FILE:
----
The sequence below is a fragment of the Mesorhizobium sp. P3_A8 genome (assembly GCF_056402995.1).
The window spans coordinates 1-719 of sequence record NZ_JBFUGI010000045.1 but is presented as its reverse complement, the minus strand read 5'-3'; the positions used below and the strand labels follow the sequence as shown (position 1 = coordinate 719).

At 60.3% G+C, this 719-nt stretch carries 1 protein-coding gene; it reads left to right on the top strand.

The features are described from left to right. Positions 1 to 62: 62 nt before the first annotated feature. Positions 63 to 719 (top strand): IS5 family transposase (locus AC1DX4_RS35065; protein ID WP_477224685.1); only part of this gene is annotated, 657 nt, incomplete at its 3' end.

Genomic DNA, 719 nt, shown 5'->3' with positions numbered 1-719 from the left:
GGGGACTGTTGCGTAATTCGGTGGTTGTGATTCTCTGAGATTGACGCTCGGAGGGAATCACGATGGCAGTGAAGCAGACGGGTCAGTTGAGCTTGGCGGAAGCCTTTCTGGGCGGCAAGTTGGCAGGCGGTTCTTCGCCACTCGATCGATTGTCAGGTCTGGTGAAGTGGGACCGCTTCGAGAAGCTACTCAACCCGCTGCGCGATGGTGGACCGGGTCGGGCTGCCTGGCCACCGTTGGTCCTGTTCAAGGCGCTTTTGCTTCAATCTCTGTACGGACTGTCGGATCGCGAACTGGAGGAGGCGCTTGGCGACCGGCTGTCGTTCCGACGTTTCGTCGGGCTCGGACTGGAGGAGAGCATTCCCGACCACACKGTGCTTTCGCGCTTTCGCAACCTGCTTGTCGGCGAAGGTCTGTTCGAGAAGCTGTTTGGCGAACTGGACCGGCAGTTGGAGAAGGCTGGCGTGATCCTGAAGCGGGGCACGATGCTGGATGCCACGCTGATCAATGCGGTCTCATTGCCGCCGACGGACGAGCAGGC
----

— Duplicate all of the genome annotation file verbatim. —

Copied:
The sequence below is a fragment of the Mesorhizobium sp. P3_A8 genome (assembly GCF_056402995.1).
The window spans coordinates 1-719 of sequence record NZ_JBFUGI010000045.1 but is presented as its reverse complement, the minus strand read 5'-3'; the positions used below and the strand labels follow the sequence as shown (position 1 = coordinate 719).

At 60.3% G+C, this 719-nt stretch carries 1 protein-coding gene; it reads left to right on the top strand.

The features are described from left to right. Positions 1 to 62: 62 nt before the first annotated feature. Positions 63 to 719 (top strand): IS5 family transposase (locus AC1DX4_RS35065; protein ID WP_477224685.1); only part of this gene is annotated, 657 nt, incomplete at its 3' end.

Genomic DNA, 719 nt, shown 5'->3' with positions numbered 1-719 from the left:
GGGGACTGTTGCGTAATTCGGTGGTTGTGATTCTCTGAGATTGACGCTCGGAGGGAATCACGATGGCAGTGAAGCAGACGGGTCAGTTGAGCTTGGCGGAAGCCTTTCTGGGCGGCAAGTTGGCAGGCGGTTCTTCGCCACTCGATCGATTGTCAGGTCTGGTGAAGTGGGACCGCTTCGAGAAGCTACTCAACCCGCTGCGCGATGGTGGACCGGGTCGGGCTGCCTGGCCACCGTTGGTCCTGTTCAAGGCGCTTTTGCTTCAATCTCTGTACGGACTGTCGGATCGCGAACTGGAGGAGGCGCTTGGCGACCGGCTGTCGTTCCGACGTTTCGTCGGGCTCGGACTGGAGGAGAGCATTCCCGACCACACKGTGCTTTCGCGCTTTCGCAACCTGCTTGTCGGCGAAGGTCTGTTCGAGAAGCTGTTTGGCGAACTGGACCGGCAGTTGGAGAAGGCTGGCGTGATCCTGAAGCGGGGCACGATGCTGGATGCCACGCTGATCAATGCGGTCTCATTGCCGCCGACGGACGAGCAGGC